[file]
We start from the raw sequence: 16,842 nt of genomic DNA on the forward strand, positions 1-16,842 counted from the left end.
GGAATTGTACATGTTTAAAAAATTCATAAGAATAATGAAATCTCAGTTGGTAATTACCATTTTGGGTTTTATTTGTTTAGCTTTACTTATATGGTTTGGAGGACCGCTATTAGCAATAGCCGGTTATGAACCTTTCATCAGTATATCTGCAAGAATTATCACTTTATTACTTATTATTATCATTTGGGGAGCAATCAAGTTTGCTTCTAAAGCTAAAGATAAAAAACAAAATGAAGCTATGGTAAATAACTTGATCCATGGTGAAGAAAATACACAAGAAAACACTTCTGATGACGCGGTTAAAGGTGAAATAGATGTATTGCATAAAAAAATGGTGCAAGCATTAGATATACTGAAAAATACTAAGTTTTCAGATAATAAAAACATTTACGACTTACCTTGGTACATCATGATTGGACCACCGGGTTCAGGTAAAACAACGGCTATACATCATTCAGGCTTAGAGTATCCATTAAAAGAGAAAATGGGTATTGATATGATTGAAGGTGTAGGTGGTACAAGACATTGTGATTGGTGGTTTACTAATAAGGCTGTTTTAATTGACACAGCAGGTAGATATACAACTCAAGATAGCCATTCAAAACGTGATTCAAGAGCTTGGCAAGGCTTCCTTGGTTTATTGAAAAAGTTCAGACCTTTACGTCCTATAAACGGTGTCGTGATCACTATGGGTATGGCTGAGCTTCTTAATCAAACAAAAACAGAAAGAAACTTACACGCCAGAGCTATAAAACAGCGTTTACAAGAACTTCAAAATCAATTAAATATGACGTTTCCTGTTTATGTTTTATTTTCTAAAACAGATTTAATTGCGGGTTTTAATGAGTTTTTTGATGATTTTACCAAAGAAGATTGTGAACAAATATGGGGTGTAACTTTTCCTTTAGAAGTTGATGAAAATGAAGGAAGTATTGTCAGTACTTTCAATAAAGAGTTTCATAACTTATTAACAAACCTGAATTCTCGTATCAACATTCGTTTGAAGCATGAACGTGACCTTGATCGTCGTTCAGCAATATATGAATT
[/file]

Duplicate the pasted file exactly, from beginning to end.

We start from the raw sequence: 16,842 nt of genomic DNA on the forward strand, positions 1-16,842 counted from the left end.
GGAATTGTACATGTTTAAAAAATTCATAAGAATAATGAAATCTCAGTTGGTAATTACCATTTTGGGTTTTATTTGTTTAGCTTTACTTATATGGTTTGGAGGACCGCTATTAGCAATAGCCGGTTATGAACCTTTCATCAGTATATCTGCAAGAATTATCACTTTATTACTTATTATTATCATTTGGGGAGCAATCAAGTTTGCTTCTAAAGCTAAAGATAAAAAACAAAATGAAGCTATGGTAAATAACTTGATCCATGGTGAAGAAAATACACAAGAAAACACTTCTGATGACGCGGTTAAAGGTGAAATAGATGTATTGCATAAAAAAATGGTGCAAGCATTAGATATACTGAAAAATACTAAGTTTTCAGATAATAAAAACATTTACGACTTACCTTGGTACATCATGATTGGACCACCGGGTTCAGGTAAAACAACGGCTATACATCATTCAGGCTTAGAGTATCCATTAAAAGAGAAAATGGGTATTGATATGATTGAAGGTGTAGGTGGTACAAGACATTGTGATTGGTGGTTTACTAATAAGGCTGTTTTAATTGACACAGCAGGTAGATATACAACTCAAGATAGCCATTCAAAACGTGATTCAAGAGCTTGGCAAGGCTTCCTTGGTTTATTGAAAAAGTTCAGACCTTTACGTCCTATAAACGGTGTCGTGATCACTATGGGTATGGCTGAGCTTCTTAATCAAACAAAAACAGAAAGAAACTTACACGCCAGAGCTATAAAACAGCGTTTACAAGAACTTCAAAATCAATTAAATATGACGTTTCCTGTTTATGTTTTATTTTCTAAAACAGATTTAATTGCGGGTTTTAATGAGTTTTTTGATGATTTTACCAAAGAAGATTGTGAACAAATATGGGGTGTAACTTTTCCTTTAGAAGTTGATGAAAATGAAGGAAGTATTGTCAGTACTTTCAATAAAGAGTTTCATAACTTATTAACAAACCTGAATTCTCGTATCAACATTCGTTTGAAGCATGAACGTGACCTTGATCGTCGTTCAGCAATATATGAATT